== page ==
Day 324: Wick to Whaligoe – Herring, Trinkie & The Sinclair Mausoleum

3 comments
Caithness, Scotland

Date of walk: 10/8/2019

The distinctive wide and squat chimney stack of many buildings around Wick, North Head, Caithness, Scotland.

North Head, Wick, Caithness, Scotland.

Milky sea, Wick Bay, Caithness, Scotland.

North Baths, Outdoor swimming pool, Wick, Caithness, Scotland.

Wick Harbour entrance through the mist, Caithness, Scotland.

Wick Herring Market, Caithness, Scotland.

Fisherman’s huts, Wick, Caithness, Scotland.

North Pier, Wick Harbour, Caithness, Scotland.

Mooring lines, Wick Harbour, Caithness, Scotland.

Old Lifeboat Station, Wick, Caithness, Scotland.

The Trinkie I, Outdoor swimming pool, Wick, Caithness, Scotland.

The Trinkie II, Outdoor swimming pool, Wick, Caithness, Scotland.

The Trinkie III, Outdoor swimming pool, Wick, Caithness, Scotland.

Succession of headlands south of Wick, Caithness, Scotland.

The Castle Of Old Wick, constructed in the 12th century, by Harald Maddadson, Jarl of Caithness and Orkney, Scotland.

The North Sea meets the cliffs near the Castle of Old Wick, Caithness, Scotland.

The Castle Of Old Wick, Caithness, Scotland.

Girston Bay and Dunbar’s Stack, Caithness, Scotland.

Cliff edge towards Dunbar’s Stack, Caithness, Scotland.

Dunbar’s Stack, Caithness, Scotland.

Cliffline above Ires Geo, Caithness, Scotland.

Waterfall, Riera Geo, Caithness, Scotland.

The Sinclair Mausoleum built 1700, St. Martin’s Chapel and Burial Ground, Ulbster Caithness, Scotland.

Hearth in the Sinclair Mausoleum at the Mains of Ulbster, Caithness, Scotland.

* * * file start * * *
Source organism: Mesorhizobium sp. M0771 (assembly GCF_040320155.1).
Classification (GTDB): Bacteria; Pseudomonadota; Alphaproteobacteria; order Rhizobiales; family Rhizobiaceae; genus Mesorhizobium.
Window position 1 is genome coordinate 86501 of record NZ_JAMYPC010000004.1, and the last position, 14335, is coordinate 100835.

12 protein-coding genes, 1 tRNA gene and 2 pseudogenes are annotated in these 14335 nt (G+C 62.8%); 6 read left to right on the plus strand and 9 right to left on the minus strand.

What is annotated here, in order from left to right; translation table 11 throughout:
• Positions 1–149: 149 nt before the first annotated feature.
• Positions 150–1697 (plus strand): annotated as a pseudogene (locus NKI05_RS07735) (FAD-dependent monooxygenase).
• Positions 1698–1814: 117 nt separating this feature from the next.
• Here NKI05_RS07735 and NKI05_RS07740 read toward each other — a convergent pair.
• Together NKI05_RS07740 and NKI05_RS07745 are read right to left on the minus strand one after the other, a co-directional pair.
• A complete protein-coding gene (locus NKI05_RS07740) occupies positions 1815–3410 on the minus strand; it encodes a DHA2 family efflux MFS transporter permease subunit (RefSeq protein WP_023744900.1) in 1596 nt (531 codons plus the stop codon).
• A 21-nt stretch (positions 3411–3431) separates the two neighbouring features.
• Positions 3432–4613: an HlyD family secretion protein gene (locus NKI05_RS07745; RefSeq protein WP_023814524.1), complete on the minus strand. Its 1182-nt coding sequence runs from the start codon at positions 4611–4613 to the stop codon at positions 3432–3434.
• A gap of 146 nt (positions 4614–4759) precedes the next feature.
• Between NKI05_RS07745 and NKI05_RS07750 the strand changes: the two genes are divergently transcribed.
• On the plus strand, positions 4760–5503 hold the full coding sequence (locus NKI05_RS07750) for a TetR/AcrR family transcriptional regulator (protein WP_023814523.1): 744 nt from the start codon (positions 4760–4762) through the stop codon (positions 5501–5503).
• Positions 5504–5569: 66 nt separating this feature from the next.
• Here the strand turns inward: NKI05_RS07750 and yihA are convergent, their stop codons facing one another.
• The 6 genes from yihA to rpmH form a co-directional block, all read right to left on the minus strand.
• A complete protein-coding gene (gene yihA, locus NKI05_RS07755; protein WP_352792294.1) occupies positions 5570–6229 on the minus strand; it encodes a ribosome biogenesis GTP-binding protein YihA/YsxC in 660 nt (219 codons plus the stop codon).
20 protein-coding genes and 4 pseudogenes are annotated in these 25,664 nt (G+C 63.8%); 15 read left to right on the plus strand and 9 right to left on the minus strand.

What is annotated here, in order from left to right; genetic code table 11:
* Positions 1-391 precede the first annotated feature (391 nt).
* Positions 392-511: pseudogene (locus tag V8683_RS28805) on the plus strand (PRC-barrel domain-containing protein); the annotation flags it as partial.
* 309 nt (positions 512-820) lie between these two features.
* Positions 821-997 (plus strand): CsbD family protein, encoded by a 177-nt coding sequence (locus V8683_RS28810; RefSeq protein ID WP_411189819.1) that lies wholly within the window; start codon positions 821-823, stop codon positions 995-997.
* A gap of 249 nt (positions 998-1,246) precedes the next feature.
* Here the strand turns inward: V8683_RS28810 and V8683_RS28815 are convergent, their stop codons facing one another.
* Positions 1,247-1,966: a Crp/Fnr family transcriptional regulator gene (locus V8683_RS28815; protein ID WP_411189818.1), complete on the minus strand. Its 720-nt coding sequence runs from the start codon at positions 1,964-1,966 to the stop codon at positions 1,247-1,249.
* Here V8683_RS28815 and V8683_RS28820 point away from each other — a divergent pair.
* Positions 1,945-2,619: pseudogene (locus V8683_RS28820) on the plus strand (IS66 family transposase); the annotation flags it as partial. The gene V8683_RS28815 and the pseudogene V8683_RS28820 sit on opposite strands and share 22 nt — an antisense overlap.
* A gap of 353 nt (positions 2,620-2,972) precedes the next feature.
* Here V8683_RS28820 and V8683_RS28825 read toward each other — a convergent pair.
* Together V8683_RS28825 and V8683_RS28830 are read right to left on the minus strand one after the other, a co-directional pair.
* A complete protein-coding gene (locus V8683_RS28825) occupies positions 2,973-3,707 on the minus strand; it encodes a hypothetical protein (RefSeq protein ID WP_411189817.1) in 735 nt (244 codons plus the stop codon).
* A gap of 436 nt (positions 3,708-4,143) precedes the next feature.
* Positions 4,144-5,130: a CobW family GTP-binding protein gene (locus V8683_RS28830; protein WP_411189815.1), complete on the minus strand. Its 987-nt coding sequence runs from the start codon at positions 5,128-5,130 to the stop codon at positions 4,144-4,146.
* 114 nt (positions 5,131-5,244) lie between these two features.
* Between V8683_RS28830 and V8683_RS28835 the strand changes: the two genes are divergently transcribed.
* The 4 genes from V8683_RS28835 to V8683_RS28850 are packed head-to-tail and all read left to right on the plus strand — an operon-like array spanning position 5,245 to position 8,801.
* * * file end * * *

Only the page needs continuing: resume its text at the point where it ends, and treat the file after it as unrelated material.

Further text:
The Mains of Ulbster. Built late 18th – early 19th century. A listed building due to historic association with the Sinclairs of Ulbster. Sir John Sinclair of Ulbster was a British politician, a writer on both finance and agriculture, and the first person to use the word statistics in the English language, in his vast, pioneering work, Statistical Account of Scotland, in 21 volumes. Caithness, Scotland.

Kitchen with a framed lintel of 17th century chimney piece with centre coat of arms of Sinclairs of Ulbster (probably from earlier house on site), Mains of Ulbster, Caithness, Scotland.

Front door, The Mains of Ulbster, Caithness, Scotland.

Stairwell, The Mains of Ulbster, Caithness, Scotland.

Corridor, The Mains of Ulbster, Caithness, Scotland.

Mausoleum at Mains of Ulbster with the North Sea, Caithness, Scotland.

Herring Fleet with the schooner Elba in Wick Harbour (Photo: 1883, Johnston Collection).

Gutter lassies in James More’s Yard with the Lifeboat shed in the background. The women could gut and sort the fish by size at the rate of 40 in a minute. (Photo: 1910-19, Johnston Collection)

Wick Harbour in busy times (Photo: 1912, Johnston Collection).

Wick Harbour, 1865.

Wick Harbour 2019.

The castle of Old Wick in the 1160s.

Lichen encrusted path marker for the John O’Groats Trail.

Sourcing water was tricky here (as the streams run through agricultural land). I resorted to using garden taps when there were no occupied buildings nearby.

A pile of human bones exposed inside one of the window cills in The Sinclair Mausoleum.

The Trinkie outdoor pool near Wick.
Old Wick Castle.
Ruined house above Ires Geo.
Waterfall, Riera Geo, Caithness, Scotland.
The Sinclair Mausoleum, Ulbster.
Inside the Mains of Ulbster.
The Mains of Ulbster.
The Mains of Ulbster and The Sinclair Mausoleum.
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3 thoughts on “Day 324: Wick to Whaligoe – Herring, Trinkie & The Sinclair Mausoleum”

  1. kevan hubbard says:

    I’ve read,well it was about the Shetlands but it’d be the same in the Orkneys and northern Mainland, that those fish gutting women generally weren’t locals but Gaels from the Hebrides who would travel the the east seasonally and many of them couldn’t speak English.Regarding Wick’s outdoor pool you’d have to be brave although my sister swam in an outdoor pool in Rekjavik in October but it was probably heated by volcanic activity.

  2. Pingback: Day 326: Borgue to Lothmore – Badbea Clearance Village | The Perimeter

Whether you have comments on the photos, some knowledge or a personal story on this area you’d like to share, or you’ve spotted a typo or error, I’d love to hear your thoughts.